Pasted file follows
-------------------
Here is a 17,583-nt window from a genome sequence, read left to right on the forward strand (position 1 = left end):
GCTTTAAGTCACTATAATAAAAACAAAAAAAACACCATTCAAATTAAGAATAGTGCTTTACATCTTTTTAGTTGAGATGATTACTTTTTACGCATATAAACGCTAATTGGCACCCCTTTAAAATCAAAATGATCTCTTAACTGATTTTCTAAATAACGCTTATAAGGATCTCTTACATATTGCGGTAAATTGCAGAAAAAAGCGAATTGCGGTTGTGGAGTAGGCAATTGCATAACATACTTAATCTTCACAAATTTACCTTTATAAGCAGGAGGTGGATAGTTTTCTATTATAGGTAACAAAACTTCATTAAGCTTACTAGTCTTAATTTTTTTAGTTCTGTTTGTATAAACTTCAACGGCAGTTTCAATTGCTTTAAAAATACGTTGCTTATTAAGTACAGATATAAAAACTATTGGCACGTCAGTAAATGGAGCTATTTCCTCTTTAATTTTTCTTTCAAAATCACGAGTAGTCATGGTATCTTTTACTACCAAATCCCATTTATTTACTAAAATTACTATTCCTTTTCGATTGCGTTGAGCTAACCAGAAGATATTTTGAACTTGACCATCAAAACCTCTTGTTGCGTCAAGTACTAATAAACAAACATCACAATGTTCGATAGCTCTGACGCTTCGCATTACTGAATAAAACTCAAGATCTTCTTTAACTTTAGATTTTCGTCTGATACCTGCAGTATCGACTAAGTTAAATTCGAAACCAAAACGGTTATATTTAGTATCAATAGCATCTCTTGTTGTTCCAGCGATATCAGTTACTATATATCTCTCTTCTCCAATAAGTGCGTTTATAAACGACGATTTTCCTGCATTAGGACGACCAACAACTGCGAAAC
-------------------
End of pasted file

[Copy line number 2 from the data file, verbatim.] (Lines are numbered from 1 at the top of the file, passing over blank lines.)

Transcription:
GCTTTAAGTCACTATAATAAAAACAAAAAAAACACCATTCAAATTAAGAATAGTGCTTTACATCTTTTTAGTTGAGATGATTACTTTTTACGCATATAAACGCTAATTGGCACCCCTTTAAAATCAAAATGATCTCTTAACTGATTTTCTAAATAACGCTTATAAGGATCTCTTACATATTGCGGTAAATTGCAGAAAAAAGCGAATTGCGGTTGTGGAGTAGGCAATTGCATAACATACTTAATCTTCACAAATTTACCTTTATAAGCAGGAGGTGGATAGTTTTCTATTATAGGTAACAAAACTTCATTAAGCTTACTAGTCTTAATTTTTTTAGTTCTGTTTGTATAAACTTCAACGGCAGTTTCAATTGCTTTAAAAATACGTTGCTTATTAAGTACAGATATAAAAACTATTGGCACGTCAGTAAATGGAGCTATTTCCTCTTTAATTTTTCTTTCAAAATCACGAGTAGTCATGGTATCTTTTACTACCAAATCCCATTTATTTACTAAAATTACTATTCCTTTTCGATTGCGTTGAGCTAACCAGAAGATATTTTGAACTTGACCATCAAAACCTCTTGTTGCGTCAAGTACTAATAAACAAACATCACAATGTTCGATAGCTCTGACGCTTCGCATTACTGAATAAAACTCAAGATCTTCTTTAACTTTAGATTTTCGTCTGATACCTGCAGTATCGACTAAGTTAAATTCGAAACCAAAACGGTTATATTTAGTATCAATAGCATCTCTTGTTGTTCCAGCGATATCAGTTACTATATATCTCTCTTCTCCAATAAGTGCGTTTATAAACGACGATTTTCCTGCATTAGGACGACCAACAACTGCGAAAC